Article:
Charles II porringer and cover with chinoiserie decoration – £26,000 at Woolley & Wallis.

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“I suppose after five months nobody could say they didn’t have time to read the catalogue,” joked silver specialist Rupert Slingsby, as the Woolley & Wallis (25% buyer’s premium) silver auction originally scheduled for November 2020 and then January 2021 finally got under way on April 27-28.

He believed the hiatus, during which time the catalogue had been read and reread many times online, had probably helped rather than hindered the market.

The 1060 lots enjoyed a selling rate of 94% for a hammer total of £951,830 (the lower estimate for the sale was £575,080). It was the highest-grossing silver sale that the Salisbury firm has held.

“I think what has been demonstrated here is the genuine pent-up demand for high-quality and especially early silver, which collectors haven’t been able to get their hands on over the past six months.”


Elizabeth I globular ‘segment’ form pomander, unmarked, c.1600 – £10,500 at Woolley & Wallis.

Around half the take came from a single source: an estate collection of caddy spoons (see separate story this week) and early silver pieced together, with the guidance of Godalming dealer Alastair Dickenson, over more than 30 years from the early 1980s until around 2017.

Leading this fine-quality selection was a Charles II silver porringer with marks for Benjamin Pyne, London, 1683. It is taken above the norm by the survival of the original cover with a pierced foliate finial and engraved bird and foliate decoration in the chinoiserie taste.

The auction house had sold this piece to Dickenson in 2015 for £16,000. This time round, pitched at £10,000-15,000, it brought £26,000.

This was one of a handful of pieces offered here that Woolley & Wallis had sold in recent memory. The results show that the market for certain items – collectables and early silver rather than standard domestic wares – has improved somewhat in recent years.


Charles II wine taster by Simon Romney (London 1675) later engraved William Bussell 1687 – £6500 at Woolley & Wallis.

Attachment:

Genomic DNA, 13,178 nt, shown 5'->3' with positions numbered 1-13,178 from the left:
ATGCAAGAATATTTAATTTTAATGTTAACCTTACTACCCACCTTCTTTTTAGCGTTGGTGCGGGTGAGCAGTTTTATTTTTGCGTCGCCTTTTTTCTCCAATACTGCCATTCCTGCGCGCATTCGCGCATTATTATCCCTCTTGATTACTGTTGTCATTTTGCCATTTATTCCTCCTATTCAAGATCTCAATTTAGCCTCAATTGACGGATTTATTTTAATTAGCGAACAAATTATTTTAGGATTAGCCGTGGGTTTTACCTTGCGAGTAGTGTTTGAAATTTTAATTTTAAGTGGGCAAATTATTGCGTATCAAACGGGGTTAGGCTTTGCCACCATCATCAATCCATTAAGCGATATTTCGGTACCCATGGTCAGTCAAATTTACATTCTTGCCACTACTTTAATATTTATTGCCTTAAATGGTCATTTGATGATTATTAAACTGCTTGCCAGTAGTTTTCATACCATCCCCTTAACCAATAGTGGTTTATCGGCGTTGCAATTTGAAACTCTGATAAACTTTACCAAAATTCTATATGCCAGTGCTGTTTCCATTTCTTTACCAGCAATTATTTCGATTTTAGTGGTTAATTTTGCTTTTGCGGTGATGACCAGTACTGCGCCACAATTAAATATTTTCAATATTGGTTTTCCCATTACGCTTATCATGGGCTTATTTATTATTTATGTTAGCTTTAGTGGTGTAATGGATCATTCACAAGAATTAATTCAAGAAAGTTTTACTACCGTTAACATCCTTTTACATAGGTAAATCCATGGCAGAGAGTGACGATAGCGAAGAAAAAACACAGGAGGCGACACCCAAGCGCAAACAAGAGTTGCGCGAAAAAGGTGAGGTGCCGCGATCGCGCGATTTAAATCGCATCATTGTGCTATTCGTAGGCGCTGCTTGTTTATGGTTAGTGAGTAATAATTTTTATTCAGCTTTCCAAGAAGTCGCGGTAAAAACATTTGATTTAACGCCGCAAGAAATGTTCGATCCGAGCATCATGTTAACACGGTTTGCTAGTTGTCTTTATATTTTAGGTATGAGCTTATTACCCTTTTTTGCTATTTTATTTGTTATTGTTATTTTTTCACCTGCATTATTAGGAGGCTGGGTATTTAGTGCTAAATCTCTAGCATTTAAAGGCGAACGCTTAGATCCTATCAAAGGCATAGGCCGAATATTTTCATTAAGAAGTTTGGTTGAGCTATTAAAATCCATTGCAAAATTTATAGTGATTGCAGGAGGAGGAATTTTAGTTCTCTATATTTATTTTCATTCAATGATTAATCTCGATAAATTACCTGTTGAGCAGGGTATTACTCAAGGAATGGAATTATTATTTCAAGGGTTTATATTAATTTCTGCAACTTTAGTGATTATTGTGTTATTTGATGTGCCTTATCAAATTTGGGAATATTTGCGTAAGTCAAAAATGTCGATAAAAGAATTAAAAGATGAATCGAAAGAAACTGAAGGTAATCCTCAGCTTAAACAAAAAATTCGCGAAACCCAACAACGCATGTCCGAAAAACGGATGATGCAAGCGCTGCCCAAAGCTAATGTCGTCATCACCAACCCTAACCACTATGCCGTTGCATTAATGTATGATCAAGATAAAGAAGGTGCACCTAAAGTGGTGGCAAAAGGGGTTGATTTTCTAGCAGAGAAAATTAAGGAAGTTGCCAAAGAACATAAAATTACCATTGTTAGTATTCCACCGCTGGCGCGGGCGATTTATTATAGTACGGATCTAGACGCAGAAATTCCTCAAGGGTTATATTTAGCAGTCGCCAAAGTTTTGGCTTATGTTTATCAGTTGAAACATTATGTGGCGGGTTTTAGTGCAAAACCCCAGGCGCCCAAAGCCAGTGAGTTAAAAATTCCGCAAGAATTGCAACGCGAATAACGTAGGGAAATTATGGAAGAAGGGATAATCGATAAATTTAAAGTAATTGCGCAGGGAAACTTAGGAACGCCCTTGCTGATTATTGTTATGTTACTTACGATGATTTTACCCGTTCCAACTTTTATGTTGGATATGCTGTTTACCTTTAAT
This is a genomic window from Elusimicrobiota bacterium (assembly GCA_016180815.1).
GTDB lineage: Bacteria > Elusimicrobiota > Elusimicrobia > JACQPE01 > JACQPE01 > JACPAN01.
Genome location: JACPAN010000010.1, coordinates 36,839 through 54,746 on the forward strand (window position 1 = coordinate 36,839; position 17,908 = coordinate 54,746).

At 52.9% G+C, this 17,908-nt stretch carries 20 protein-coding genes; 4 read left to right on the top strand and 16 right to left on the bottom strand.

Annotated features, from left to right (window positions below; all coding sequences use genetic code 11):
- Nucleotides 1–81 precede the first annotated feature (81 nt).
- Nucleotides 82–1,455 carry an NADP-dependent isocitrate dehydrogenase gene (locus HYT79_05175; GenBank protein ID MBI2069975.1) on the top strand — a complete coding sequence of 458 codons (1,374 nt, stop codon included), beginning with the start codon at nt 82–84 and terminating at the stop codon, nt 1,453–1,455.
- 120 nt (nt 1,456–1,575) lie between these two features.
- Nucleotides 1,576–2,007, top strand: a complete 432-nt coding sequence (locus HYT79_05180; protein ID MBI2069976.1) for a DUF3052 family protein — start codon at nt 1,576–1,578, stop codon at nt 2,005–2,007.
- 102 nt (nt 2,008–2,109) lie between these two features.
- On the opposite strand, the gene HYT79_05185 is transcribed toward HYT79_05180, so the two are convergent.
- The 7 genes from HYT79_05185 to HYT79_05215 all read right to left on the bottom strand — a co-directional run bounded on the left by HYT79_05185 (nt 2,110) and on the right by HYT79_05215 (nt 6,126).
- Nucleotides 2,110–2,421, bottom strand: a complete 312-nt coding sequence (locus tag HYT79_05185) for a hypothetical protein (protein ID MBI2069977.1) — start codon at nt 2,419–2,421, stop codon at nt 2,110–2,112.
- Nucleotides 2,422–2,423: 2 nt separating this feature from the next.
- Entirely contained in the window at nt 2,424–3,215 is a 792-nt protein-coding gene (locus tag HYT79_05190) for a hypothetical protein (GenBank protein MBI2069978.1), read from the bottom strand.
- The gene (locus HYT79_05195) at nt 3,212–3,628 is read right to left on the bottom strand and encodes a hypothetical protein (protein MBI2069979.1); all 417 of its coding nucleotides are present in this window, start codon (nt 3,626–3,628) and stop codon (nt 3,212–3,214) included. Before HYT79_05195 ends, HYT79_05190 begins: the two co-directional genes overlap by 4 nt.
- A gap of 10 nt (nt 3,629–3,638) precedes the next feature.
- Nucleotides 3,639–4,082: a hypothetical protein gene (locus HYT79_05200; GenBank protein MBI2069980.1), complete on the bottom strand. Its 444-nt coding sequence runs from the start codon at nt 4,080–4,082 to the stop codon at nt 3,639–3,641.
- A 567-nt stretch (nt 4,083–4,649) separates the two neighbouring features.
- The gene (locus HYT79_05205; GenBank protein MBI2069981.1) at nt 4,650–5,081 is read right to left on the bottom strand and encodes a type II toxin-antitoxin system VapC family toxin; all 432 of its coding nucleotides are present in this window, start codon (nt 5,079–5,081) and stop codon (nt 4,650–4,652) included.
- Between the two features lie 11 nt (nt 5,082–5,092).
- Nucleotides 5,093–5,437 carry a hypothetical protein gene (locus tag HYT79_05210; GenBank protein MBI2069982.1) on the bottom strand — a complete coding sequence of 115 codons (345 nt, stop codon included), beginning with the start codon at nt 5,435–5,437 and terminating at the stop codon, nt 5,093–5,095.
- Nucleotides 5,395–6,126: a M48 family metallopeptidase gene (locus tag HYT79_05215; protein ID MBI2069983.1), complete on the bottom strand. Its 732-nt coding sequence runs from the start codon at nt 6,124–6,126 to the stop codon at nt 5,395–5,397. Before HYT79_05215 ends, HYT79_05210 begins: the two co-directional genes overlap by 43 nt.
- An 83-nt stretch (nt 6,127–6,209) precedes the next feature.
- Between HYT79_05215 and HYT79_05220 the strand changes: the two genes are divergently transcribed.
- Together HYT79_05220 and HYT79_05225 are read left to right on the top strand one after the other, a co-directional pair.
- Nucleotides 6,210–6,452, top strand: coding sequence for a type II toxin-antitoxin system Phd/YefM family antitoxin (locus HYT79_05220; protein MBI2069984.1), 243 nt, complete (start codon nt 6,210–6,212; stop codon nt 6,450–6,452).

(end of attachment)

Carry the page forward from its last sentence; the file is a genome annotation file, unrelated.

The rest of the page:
The top-selling lot (from a different source) was a William IV silver ice pail or wine cooler by Paul Storr (London 1830) modelled as a coopered bucket. The arms engraved front and back are those of Grant. In 2013 this piece had been sold by W&W for £13,000 but nine years later, guided at £6000-8000, it went to an overseas dealer at £31,000.


Charles II silver tumbler cup – £18,000 at Woolley & Wallis.

From the principal collection, a Charles II silver tumbler cup was engraved with an armorial shield of Garnish or Michell and struck for WF (probably by William Francis) and London 1683.

This piece had sold for a punchy £21,000 at the How of Edinburgh sale at Woolley & Wallis in October 2007 but was guided here at £4000- 6000. “It fetched a massive price in the How sale and we were not expecting anything like that in today’s market,” said Slingsby. “But it went on to sell for £18,000, so quite close to the How figure.”


William III gold baby’s rattle and coral teether – £15,000 at Woolley & Wallis.

A William III gold baby’s rattle and coral teether had been a snip in 2008 when it had sold to Dickenson for £1300. It has the maker’s mark as only P (unidentified) but alongside panels of engraved decoration is the contemporary inscription Benjn. Vigor 1697. Thirteen years later, in the era of the ubiquitous use of the internet search engine, two specialist rattle collectors slugged it out before it sold at £15,000 (estimate £1000-1500).